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It's Time to Dim the Lights on Indoor Tanning

Roy Jensen, MD

October 07, 2019

The number of skin cancer cases in the state of Kansas is growing at an alarming rate. Individuals who use indoor tanning devices before age 35 increase their risk for melanoma – the most deadly type of skin cancer – by 59%. An estimated 820 new melanoma cases are expected in Kansas in 2016, and about 100 Kansans will die from melanoma this year.

The American Cancer Society Cancer Action Network (ACS CAN), the advocacy affiliate of the American Cancer Society, advocates for public policies that will help reduce the risk of skin cancer, including those that prohibit the use of indoor tanning devices among minors. ACS CAN supports HB 2369, prohibiting minors from using indoor tanning devices.

Indoor tanning causes cancer

The World Health Organization has classified UV-emitting indoor tanning devices with the highest level of cancer risk “carcinogenic to humans,” like tobacco and asbestos. Young people are especially susceptible to damage from indoor tanning devices. Kansans agree: Children under the age of 18 should be prohibited from using indoor tanning facilities.

The leading cause of cancer

Skin cancer is the No. 1 cause of cancer in the United States, with melanoma being one of the most common cancers diagnosed among young adults. In fact, in the last 30 years, the number of Americans who have had skin cancer is estimated to be higher than the number for all other cancers combined.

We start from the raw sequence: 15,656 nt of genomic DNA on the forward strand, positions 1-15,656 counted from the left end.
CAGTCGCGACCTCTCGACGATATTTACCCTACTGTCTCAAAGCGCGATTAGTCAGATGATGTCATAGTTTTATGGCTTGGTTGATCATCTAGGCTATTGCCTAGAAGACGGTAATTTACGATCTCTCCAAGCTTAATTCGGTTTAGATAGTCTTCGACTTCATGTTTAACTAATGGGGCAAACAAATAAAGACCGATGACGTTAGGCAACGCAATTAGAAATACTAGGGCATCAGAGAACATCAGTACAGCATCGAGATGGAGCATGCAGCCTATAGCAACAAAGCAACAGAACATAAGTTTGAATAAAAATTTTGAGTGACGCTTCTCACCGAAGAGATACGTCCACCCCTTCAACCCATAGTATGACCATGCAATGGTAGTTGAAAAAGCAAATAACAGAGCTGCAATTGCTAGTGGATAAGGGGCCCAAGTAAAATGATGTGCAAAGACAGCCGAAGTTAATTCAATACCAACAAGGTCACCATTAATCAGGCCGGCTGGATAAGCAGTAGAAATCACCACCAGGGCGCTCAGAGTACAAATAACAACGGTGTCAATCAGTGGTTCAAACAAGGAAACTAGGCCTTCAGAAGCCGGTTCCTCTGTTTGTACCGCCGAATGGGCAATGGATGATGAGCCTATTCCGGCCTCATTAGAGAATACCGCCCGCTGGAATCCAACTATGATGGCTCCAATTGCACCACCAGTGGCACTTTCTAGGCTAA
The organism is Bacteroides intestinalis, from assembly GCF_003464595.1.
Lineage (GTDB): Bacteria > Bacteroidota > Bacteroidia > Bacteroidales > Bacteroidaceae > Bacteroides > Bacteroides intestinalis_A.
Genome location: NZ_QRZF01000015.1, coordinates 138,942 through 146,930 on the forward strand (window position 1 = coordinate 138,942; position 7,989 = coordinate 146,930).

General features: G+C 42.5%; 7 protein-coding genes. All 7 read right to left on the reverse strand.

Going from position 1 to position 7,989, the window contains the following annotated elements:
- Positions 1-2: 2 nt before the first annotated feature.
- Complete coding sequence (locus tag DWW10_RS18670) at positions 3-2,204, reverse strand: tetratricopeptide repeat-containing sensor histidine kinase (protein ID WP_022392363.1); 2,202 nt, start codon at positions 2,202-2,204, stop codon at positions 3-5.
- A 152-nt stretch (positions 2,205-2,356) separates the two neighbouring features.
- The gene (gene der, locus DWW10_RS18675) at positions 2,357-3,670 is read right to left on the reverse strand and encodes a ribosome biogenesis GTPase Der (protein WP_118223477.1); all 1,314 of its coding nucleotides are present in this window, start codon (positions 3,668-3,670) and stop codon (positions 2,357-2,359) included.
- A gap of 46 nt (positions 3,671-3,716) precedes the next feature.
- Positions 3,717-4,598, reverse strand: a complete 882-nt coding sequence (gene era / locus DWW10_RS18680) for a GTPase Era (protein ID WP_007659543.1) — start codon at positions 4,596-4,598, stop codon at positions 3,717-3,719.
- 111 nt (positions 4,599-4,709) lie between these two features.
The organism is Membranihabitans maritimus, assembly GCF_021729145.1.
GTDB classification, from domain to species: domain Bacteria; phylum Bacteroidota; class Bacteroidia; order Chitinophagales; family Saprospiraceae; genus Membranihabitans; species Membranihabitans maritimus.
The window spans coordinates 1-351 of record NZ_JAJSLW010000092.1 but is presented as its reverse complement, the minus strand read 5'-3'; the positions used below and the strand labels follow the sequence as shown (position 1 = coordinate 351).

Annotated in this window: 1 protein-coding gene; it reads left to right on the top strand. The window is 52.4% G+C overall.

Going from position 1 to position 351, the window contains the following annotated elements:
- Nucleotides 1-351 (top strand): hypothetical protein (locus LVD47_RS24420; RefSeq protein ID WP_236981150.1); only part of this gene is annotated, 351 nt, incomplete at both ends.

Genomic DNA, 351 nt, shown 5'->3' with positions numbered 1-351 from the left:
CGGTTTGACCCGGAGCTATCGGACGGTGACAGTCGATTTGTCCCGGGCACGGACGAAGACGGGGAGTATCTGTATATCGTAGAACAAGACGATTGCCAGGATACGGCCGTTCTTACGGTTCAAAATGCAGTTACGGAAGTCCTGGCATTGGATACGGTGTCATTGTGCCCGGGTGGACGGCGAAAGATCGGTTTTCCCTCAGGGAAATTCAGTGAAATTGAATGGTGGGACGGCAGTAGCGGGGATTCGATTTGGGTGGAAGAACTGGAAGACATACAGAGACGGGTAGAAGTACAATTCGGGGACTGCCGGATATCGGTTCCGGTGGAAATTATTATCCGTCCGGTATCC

Today, millions of people are diagnosed with skin cancer each year. About 2% of these, or 70,000 cases, are melanoma, the most deadly form of skin cancer. The cost of skin cancer is not cheap, with totals exceeding $8 billion each year – $3.3 billion of that total is for melanoma treatment.

It is estimated that more than 400,000 skin cancer cases in the United States are attributed to indoor tanning each year.

  • 245,000 basal cell carcinomas
  • 168,000 squamous cell carcinomas
  • 6,000 melanomas

UV radiation from indoor tanning and other sources is cumulative over time. The earlier a person starts tanning, the greater the risk of getting melanoma and other skin cancers later in life.

You’d think that with all these facts about skin cancer, our youth would avoid indoor tanning. But that is unfortunately not the case. There are several factors that increase youth tanning, including:

  • Youth get incorrect and false information from the indoor tanning industry about the risks of tanning.
  • A 2012 congressional committee report showed that tanning salons often deny the risks of tanning and indicate it is beneficial to a young person’s health.
  • Indoor tanning salons do not always follow recommended guidelines. For instance, 71% of tanning salons would allow a teen to tan more often than the 3 times per week recommended by the federal government.

A 2011 study published in the American Journal of Public Health found many factors that increase tanning among younger people. Youth were more likely to use a tanning device if they:

  • Believed people with a tan look more attractive (80% more likely)
  • Believed that their parents allowed them to use indoor tanning (80% more likely)
  • Had a parent who used indoor tanning (70% more likely)
  • Noticed advertisements for indoor tanning (70% more likely)

Support HB 2369

Because the science demonstrates that tanning devices cause cancer and that age restrictions can be effective at reducing teen tanning rates, ACS CAN supports HB 2369 to prohibit minors under the age of 18 from using indoor tanning devices, without any exceptions.

To date, 8 states have passed similar comprehensive legislation prohibiting the use of tanning devices by minors, without exception, to protect their state’s youth. Similar age restrictions on harmful substances and services have been placed on tobacco products and alcohol. Restricting access to indoor tanning bed use based on age is no different.

Given what is known about the harmful effects of UV radiation from indoor tanning devices, especially among youth, Kansas should pass HB 2369 prohibiting minors from using indoor tanning devices.

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